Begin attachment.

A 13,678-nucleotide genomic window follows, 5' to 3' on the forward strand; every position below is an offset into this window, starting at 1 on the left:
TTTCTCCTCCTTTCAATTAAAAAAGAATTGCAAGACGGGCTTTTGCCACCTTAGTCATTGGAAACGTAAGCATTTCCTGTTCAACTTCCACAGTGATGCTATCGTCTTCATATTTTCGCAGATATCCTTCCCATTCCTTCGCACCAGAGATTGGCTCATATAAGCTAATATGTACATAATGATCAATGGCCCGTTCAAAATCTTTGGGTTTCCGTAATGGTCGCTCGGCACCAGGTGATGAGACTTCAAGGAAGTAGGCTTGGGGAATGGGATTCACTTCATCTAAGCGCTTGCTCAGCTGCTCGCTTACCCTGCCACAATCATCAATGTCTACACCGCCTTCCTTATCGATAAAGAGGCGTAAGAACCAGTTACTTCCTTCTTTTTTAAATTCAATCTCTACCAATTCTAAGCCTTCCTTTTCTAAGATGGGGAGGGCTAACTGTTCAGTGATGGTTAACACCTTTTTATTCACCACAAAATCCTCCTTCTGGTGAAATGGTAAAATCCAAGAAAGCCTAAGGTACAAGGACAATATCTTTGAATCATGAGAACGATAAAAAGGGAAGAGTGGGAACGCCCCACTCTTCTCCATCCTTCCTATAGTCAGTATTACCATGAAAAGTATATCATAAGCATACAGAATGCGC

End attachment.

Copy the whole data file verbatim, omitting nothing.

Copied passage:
A 13,678-nucleotide genomic window follows, 5' to 3' on the forward strand; every position below is an offset into this window, starting at 1 on the left:
TTTCTCCTCCTTTCAATTAAAAAAGAATTGCAAGACGGGCTTTTGCCACCTTAGTCATTGGAAACGTAAGCATTTCCTGTTCAACTTCCACAGTGATGCTATCGTCTTCATATTTTCGCAGATATCCTTCCCATTCCTTCGCACCAGAGATTGGCTCATATAAGCTAATATGTACATAATGATCAATGGCCCGTTCAAAATCTTTGGGTTTCCGTAATGGTCGCTCGGCACCAGGTGATGAGACTTCAAGGAAGTAGGCTTGGGGAATGGGATTCACTTCATCTAAGCGCTTGCTCAGCTGCTCGCTTACCCTGCCACAATCATCAATGTCTACACCGCCTTCCTTATCGATAAAGAGGCGTAAGAACCAGTTACTTCCTTCTTTTTTAAATTCAATCTCTACCAATTCTAAGCCTTCCTTTTCTAAGATGGGGAGGGCTAACTGTTCAGTGATGGTTAACACCTTTTTATTCACCACAAAATCCTCCTTCTGGTGAAATGGTAAAATCCAAGAAAGCCTAAGGTACAAGGACAATATCTTTGAATCATGAGAACGATAAAAAGGGAAGAGTGGGAACGCCCCACTCTTCTCCATCCTTCCTATAGTCAGTATTACCATGAAAAGTATATCATAAGCATACAGAATGCGC